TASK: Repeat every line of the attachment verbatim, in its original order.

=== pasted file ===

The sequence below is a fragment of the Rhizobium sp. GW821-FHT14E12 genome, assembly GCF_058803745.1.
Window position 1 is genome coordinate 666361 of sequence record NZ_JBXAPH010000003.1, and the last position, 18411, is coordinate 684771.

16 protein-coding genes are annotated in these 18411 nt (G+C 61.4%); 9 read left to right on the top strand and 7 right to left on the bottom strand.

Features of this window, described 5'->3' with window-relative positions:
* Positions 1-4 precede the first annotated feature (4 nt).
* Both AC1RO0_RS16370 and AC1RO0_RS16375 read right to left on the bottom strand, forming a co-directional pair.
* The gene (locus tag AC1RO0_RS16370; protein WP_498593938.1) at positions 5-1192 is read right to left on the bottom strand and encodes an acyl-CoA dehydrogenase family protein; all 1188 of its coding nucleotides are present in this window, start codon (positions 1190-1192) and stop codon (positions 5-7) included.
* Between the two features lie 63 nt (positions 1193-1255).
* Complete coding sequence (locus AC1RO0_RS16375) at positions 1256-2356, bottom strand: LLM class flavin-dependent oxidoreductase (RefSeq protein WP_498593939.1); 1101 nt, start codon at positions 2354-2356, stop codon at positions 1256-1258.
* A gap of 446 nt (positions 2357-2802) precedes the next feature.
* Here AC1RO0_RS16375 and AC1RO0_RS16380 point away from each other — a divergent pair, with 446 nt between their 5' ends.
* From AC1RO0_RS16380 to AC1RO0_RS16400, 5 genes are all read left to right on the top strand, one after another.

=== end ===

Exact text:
The sequence below is a fragment of the Rhizobium sp. GW821-FHT14E12 genome, assembly GCF_058803745.1.
Window position 1 is genome coordinate 666361 of sequence record NZ_JBXAPH010000003.1, and the last position, 18411, is coordinate 684771.

16 protein-coding genes are annotated in these 18411 nt (G+C 61.4%); 9 read left to right on the top strand and 7 right to left on the bottom strand.

Features of this window, described 5'->3' with window-relative positions:
* Positions 1-4 precede the first annotated feature (4 nt).
* Both AC1RO0_RS16370 and AC1RO0_RS16375 read right to left on the bottom strand, forming a co-directional pair.
* The gene (locus tag AC1RO0_RS16370; protein WP_498593938.1) at positions 5-1192 is read right to left on the bottom strand and encodes an acyl-CoA dehydrogenase family protein; all 1188 of its coding nucleotides are present in this window, start codon (positions 1190-1192) and stop codon (positions 5-7) included.
* Between the two features lie 63 nt (positions 1193-1255).
* Complete coding sequence (locus AC1RO0_RS16375) at positions 1256-2356, bottom strand: LLM class flavin-dependent oxidoreductase (RefSeq protein WP_498593939.1); 1101 nt, start codon at positions 2354-2356, stop codon at positions 1256-1258.
* A gap of 446 nt (positions 2357-2802) precedes the next feature.
* Here AC1RO0_RS16375 and AC1RO0_RS16380 point away from each other — a divergent pair, with 446 nt between their 5' ends.
* From AC1RO0_RS16380 to AC1RO0_RS16400, 5 genes are all read left to right on the top strand, one after another.